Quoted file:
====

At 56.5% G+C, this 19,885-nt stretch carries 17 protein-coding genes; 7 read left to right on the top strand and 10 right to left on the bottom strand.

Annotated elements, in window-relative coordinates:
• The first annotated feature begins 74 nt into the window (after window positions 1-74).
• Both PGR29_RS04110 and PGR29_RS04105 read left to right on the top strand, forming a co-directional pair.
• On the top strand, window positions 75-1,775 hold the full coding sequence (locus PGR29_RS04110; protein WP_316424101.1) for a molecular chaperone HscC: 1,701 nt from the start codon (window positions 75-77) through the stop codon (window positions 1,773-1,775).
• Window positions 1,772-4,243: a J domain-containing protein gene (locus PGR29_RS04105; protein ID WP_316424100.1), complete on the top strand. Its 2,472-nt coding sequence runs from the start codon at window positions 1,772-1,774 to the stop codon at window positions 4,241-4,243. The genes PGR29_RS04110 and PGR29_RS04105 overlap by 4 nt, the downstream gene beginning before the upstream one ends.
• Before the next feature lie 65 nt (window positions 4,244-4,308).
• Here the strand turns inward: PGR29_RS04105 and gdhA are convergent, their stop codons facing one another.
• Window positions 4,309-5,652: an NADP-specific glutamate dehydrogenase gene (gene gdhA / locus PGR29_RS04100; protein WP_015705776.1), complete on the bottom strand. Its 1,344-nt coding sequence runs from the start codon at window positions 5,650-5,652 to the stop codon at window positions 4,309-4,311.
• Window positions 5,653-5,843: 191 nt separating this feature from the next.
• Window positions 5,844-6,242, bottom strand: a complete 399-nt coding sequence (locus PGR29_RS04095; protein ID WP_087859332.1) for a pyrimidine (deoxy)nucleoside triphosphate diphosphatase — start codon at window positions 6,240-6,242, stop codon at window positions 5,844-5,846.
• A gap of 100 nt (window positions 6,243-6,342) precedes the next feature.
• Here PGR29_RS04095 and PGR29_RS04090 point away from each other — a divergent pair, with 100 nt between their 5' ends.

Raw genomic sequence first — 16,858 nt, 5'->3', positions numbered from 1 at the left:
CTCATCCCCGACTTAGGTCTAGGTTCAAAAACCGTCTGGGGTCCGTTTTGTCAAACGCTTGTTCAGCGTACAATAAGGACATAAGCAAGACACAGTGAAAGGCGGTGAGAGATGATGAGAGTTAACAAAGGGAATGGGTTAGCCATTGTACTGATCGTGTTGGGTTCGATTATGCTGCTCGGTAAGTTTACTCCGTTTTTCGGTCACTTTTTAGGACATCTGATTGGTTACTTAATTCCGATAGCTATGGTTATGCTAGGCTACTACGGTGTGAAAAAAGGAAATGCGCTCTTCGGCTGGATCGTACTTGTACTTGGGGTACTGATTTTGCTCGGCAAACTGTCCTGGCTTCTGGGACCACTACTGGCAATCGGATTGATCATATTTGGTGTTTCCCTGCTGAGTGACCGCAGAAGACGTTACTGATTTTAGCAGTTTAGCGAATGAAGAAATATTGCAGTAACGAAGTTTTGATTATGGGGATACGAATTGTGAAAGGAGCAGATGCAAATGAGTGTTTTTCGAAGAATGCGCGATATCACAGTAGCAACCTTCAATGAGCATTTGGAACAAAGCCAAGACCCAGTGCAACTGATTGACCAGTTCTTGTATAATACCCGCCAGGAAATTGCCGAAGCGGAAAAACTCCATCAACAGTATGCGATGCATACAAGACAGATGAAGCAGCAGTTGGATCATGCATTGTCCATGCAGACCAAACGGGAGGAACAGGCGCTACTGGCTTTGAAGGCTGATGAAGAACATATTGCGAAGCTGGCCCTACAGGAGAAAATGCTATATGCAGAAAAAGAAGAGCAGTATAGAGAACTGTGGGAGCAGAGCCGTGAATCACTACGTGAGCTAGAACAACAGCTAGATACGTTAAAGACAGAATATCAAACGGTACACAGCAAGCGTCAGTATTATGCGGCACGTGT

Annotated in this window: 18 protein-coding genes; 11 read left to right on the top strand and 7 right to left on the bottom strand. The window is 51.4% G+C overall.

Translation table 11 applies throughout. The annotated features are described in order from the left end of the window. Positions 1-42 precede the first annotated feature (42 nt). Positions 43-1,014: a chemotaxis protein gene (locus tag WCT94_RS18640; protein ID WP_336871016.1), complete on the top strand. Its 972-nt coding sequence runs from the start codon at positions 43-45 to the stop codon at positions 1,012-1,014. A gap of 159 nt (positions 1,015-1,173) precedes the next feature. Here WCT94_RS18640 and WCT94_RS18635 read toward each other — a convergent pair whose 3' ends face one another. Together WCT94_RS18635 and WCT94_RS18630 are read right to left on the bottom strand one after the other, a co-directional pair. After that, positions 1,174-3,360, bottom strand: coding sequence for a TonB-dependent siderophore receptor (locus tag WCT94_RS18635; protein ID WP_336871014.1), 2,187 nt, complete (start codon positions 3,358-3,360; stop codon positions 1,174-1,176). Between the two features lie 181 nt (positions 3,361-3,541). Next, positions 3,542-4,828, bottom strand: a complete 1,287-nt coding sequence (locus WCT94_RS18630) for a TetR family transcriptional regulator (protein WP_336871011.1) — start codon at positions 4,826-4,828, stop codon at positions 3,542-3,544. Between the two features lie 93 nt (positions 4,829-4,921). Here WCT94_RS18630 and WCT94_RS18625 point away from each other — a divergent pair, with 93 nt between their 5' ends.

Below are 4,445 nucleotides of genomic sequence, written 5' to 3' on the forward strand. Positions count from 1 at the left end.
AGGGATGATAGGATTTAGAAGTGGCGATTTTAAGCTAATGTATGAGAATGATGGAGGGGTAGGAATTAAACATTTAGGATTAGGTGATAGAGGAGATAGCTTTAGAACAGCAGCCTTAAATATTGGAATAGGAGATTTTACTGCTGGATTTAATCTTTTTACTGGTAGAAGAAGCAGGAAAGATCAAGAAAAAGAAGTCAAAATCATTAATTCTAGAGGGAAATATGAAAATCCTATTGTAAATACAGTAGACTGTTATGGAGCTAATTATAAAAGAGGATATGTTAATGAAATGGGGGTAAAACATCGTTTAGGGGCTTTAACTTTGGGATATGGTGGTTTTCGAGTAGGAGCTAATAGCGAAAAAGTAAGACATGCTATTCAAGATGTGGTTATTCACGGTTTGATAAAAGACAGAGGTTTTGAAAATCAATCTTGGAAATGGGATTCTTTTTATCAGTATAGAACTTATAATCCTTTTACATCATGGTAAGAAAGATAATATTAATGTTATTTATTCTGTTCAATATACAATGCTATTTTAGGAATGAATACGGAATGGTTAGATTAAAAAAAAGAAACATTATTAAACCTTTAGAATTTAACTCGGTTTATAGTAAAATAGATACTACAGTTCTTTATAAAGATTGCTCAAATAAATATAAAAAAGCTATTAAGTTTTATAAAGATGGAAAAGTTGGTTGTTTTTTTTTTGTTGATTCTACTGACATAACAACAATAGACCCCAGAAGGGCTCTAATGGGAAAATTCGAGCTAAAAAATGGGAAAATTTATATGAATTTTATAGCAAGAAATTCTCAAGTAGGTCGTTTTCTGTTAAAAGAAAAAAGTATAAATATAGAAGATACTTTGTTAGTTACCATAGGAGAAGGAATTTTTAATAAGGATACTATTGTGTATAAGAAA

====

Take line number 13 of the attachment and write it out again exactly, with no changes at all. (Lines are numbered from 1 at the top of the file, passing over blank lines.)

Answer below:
• Here PGR29_RS04095 and PGR29_RS04090 point away from each other — a divergent pair, with 100 nt between their 5' ends.